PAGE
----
What is a Kindle?
In the course of the last few years a quiet revolution has taken place in the world of publishing. While sales of traditional books, particularly hardbacks, have fallen sharply, sales of electronic books have rocketed. Much of this growth is the result of the introduction of a single device – the Amazon Kindle – leading many who have not yet encountered the new technology asking: just what is a Kindle anyway?
The Kindle is an electronic book reader and currently the #1 best-selling product on Amazon’s UK website. In addition to a choice of more than 700,000 books, the Kindle can be used to read newspapers, magazines and blogs, all of which are instantly delivered to your device without the need to connect it to a computer.
What is a Kindle like to read? In common with most dedicated eBook devices, the screen of the Kindle uses e-ink technology which closely replicates the look of real ink on paper. This means that you won’t strain your eyes while reading a Kindle the way you can do while reading from the brightly lit screen of a laptop or smart phone. It also means the Kindle can be read in bright sunlight. Because e-ink uses little power, most Kindle users find they only have to charge them once every few weeks.
Two versions of the Kindle are currently available. The entry-level model, which costs £89, can download books over a Wi-Fi connection. A higher spec model, known as the Kindle Keyboard, is also available. This costs £149 but includes a connection to a 3G network allowing owners to download books from anywhere in the world, even if there is no Wi-Fi network available. A one-off fee, which is part of the purchase price, gives owners access to 3G for as long as they own their Kindle Keyboard.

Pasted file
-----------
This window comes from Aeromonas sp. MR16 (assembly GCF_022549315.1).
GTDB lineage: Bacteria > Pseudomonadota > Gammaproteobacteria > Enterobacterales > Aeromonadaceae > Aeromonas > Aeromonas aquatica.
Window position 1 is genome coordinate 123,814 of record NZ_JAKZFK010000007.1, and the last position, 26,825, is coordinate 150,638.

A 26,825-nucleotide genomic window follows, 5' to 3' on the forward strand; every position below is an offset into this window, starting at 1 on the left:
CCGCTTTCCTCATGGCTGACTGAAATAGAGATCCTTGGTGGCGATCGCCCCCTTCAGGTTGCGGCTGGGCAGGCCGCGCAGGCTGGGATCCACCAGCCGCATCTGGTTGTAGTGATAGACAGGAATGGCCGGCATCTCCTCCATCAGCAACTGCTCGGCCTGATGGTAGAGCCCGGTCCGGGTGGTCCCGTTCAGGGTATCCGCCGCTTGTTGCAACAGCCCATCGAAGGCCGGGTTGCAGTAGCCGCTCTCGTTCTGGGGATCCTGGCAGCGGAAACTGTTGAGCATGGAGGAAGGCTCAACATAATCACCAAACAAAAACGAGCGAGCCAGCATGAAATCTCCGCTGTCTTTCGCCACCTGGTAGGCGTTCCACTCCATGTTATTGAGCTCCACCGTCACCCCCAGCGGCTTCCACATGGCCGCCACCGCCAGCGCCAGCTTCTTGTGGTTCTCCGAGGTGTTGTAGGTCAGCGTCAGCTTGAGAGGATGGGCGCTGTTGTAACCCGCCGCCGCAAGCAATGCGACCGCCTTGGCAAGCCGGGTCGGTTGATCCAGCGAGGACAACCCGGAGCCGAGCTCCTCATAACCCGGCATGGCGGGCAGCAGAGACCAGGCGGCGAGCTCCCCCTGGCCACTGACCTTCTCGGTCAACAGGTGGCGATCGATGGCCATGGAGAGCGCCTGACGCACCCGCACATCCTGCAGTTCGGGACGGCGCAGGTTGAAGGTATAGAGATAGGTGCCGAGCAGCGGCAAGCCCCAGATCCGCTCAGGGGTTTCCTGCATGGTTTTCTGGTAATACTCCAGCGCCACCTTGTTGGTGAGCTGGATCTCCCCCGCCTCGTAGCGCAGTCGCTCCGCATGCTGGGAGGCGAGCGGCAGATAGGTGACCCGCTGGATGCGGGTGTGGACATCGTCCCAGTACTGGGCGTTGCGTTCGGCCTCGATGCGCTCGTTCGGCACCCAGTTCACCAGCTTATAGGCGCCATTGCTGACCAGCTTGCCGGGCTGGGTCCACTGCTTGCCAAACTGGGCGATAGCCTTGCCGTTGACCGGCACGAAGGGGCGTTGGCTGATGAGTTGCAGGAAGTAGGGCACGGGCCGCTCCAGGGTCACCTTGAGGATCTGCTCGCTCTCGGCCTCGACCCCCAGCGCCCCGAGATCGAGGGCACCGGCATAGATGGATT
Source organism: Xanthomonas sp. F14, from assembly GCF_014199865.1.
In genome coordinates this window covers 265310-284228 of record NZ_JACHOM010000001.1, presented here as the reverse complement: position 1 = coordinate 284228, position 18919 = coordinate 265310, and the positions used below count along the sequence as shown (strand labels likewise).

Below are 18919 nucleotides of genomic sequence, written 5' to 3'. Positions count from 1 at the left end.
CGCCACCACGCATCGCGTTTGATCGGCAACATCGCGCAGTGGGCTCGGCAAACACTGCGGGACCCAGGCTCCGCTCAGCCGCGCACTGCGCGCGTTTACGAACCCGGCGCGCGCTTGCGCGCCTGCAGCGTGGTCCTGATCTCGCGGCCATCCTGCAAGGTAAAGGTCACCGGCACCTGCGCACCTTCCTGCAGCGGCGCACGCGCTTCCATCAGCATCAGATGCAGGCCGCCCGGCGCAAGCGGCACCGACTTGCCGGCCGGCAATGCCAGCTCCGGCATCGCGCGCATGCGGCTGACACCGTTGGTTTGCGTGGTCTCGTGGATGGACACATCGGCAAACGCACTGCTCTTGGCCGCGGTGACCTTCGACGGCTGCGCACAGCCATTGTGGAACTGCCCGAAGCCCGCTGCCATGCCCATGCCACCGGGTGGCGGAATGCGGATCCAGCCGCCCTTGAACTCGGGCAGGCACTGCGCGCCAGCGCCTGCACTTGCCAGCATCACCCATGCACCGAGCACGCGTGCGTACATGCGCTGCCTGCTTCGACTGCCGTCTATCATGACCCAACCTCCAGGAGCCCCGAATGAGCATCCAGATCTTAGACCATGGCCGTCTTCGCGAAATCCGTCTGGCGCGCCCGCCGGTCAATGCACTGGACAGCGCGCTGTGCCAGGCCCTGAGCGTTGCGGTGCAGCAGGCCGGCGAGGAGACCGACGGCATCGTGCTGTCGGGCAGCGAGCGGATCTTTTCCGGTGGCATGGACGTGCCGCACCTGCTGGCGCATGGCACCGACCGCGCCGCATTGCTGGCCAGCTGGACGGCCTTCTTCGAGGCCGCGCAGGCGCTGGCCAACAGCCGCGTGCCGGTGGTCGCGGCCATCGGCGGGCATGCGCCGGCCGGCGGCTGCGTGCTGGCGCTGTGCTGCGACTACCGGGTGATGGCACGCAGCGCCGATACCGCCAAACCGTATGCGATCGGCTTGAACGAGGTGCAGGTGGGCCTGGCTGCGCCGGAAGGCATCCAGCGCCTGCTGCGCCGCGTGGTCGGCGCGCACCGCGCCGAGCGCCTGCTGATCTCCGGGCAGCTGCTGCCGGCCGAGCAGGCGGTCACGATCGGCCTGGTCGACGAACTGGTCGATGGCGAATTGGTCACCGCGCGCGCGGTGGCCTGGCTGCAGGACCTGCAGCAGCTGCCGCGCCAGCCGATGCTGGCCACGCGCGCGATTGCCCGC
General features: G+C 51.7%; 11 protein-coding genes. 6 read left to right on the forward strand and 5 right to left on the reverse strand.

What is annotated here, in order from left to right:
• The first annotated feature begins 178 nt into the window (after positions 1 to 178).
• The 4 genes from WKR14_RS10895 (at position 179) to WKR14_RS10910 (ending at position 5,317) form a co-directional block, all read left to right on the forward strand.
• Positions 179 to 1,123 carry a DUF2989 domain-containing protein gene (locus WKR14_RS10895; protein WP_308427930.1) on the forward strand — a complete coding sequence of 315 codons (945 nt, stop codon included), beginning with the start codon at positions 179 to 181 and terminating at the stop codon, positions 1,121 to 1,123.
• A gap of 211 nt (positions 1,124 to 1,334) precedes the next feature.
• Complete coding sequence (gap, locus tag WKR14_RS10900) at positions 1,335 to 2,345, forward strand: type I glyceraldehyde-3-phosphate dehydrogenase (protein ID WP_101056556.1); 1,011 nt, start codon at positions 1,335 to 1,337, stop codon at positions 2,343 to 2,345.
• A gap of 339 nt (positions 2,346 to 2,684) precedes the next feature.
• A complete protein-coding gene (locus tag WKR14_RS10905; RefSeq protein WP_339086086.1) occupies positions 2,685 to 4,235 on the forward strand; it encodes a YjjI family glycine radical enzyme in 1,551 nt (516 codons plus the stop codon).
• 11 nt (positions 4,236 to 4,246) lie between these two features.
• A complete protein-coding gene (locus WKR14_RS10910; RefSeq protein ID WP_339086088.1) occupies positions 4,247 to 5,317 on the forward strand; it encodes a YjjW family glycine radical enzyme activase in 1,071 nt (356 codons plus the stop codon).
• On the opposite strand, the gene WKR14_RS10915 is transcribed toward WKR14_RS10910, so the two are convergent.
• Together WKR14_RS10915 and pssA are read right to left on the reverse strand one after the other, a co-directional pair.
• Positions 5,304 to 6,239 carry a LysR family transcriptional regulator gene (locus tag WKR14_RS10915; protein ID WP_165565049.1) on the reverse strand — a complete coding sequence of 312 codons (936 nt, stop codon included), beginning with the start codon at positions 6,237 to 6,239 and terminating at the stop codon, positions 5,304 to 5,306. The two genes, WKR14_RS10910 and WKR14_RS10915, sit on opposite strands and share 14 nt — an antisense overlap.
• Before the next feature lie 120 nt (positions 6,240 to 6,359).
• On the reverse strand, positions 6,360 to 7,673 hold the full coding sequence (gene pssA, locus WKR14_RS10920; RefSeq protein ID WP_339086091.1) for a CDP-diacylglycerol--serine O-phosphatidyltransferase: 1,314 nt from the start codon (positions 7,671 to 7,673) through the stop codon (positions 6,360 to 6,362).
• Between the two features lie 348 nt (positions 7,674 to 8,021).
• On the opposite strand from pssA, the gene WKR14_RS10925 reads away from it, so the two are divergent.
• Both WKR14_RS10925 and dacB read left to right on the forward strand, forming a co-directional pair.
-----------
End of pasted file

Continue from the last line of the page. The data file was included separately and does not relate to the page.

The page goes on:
Both versions can hold roughly 3,500 books but the Kindle Keyboard also has the ability to play MP3 files or audio books, either through its built-in speakers or by connecting a pair of headphones to the audio jack.
What is a Kindle best for? Electronic books have many advantages over their traditional paper and ink cousins. Beyond the obvious fact that you can carry thousands of books with you wherever you go – ideal for holiday makers – the Kindle also allows you to look up words using a pre-loaded dictionary. Some Kindle editions are significantly cheaper than paper ones and many books that would otherwise be out of print are now available for the device.
The Kindle has also been widely praised by authors. Many writers now release novellas or short stories exclusively on the Kindle, happy to have found a way to publish items that no longer have a traditional market. Other authors are eagerly releasing low-price versions of their early works in order to encourage readers to try them. In some cases, the work of these best-selling authors is available for 99 pence or less.
All in all, the Kindle is at the forefront of a huge sea change in the world of publishing, but one which should ultimately prove to be good news for authors, readers and publishers alike. So the next time someone asks you what a Kindle is, you’ll be able to give them an answer.